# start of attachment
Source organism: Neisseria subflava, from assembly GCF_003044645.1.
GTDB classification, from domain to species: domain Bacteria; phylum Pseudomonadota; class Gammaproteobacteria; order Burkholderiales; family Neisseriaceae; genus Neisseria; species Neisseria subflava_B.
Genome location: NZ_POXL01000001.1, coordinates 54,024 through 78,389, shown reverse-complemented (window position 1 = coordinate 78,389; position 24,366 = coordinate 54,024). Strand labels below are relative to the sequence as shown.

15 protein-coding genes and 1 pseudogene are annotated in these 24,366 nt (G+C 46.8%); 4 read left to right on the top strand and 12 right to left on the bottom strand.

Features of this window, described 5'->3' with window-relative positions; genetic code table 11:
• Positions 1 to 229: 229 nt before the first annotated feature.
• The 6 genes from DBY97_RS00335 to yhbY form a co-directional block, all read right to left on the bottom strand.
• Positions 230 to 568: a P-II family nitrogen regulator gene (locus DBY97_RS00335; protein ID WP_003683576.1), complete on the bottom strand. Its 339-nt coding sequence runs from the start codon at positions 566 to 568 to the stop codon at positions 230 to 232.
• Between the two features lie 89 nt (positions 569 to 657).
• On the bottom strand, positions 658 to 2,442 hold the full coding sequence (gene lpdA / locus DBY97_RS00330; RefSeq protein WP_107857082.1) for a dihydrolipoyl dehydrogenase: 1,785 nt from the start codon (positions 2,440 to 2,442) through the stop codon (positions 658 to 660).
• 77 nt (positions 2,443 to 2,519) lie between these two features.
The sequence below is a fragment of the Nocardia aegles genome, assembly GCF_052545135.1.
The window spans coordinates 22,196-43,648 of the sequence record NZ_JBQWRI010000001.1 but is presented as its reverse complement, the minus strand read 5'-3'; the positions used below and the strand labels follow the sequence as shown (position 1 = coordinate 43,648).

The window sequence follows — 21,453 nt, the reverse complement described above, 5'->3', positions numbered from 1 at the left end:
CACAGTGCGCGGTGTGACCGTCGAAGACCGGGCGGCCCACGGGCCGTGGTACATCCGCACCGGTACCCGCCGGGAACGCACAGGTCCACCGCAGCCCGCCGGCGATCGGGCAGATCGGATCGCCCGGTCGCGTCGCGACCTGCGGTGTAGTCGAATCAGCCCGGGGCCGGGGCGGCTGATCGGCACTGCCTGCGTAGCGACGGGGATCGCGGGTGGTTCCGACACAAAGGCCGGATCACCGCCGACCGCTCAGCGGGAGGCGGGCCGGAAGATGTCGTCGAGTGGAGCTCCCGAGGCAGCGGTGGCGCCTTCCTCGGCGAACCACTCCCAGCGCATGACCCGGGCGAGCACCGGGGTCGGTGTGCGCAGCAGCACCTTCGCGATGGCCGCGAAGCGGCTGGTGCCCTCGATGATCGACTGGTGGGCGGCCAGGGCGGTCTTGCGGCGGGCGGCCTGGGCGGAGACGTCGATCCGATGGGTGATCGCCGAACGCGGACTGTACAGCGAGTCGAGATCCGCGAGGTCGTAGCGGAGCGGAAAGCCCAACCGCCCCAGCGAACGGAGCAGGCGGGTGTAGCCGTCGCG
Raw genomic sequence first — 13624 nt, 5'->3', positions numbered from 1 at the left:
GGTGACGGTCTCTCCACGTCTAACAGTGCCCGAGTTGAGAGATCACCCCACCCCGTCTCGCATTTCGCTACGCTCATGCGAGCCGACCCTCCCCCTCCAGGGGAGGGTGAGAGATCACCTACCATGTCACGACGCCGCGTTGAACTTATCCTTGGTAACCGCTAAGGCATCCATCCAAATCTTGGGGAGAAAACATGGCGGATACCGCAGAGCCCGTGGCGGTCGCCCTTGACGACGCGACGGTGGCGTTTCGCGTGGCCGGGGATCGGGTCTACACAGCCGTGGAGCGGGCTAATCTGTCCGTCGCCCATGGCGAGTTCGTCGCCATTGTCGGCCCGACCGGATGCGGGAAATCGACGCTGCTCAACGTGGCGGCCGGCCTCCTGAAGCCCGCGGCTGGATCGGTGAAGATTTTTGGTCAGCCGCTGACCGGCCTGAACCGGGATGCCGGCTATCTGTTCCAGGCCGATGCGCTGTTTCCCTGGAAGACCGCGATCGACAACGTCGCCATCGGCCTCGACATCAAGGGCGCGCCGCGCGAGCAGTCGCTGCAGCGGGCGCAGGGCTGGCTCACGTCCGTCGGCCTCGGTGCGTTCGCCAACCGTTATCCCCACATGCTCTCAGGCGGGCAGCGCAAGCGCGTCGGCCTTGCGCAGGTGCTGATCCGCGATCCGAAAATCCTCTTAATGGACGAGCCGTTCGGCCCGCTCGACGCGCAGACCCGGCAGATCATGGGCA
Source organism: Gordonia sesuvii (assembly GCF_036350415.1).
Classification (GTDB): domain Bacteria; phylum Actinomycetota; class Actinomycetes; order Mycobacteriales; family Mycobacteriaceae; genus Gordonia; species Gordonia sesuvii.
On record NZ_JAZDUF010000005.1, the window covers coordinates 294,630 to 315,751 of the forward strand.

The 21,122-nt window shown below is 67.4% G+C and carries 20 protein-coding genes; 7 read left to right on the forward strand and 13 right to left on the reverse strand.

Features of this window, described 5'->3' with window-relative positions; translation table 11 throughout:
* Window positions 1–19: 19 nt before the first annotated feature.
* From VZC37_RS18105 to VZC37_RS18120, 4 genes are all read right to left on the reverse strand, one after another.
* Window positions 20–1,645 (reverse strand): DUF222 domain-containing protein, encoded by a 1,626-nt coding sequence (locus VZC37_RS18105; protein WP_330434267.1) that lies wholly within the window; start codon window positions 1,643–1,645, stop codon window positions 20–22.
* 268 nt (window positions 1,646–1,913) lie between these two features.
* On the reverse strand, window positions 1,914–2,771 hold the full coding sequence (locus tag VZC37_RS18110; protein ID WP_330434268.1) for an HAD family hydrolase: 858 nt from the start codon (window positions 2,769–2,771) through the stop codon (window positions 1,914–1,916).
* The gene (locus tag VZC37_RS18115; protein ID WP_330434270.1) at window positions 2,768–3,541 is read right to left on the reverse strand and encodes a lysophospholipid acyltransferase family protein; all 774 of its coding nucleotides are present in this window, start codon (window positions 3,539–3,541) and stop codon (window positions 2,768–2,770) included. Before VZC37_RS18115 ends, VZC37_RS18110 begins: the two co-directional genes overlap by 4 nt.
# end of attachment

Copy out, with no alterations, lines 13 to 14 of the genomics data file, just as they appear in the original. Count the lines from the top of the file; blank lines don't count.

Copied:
The window spans coordinates 22,196-43,648 of the sequence record NZ_JBQWRI010000001.1 but is presented as its reverse complement, the minus strand read 5'-3'; the positions used below and the strand labels follow the sequence as shown (position 1 = coordinate 43,648).

The window sequence follows — 21,453 nt, the reverse complement described above, 5'->3', positions numbered from 1 at the left end: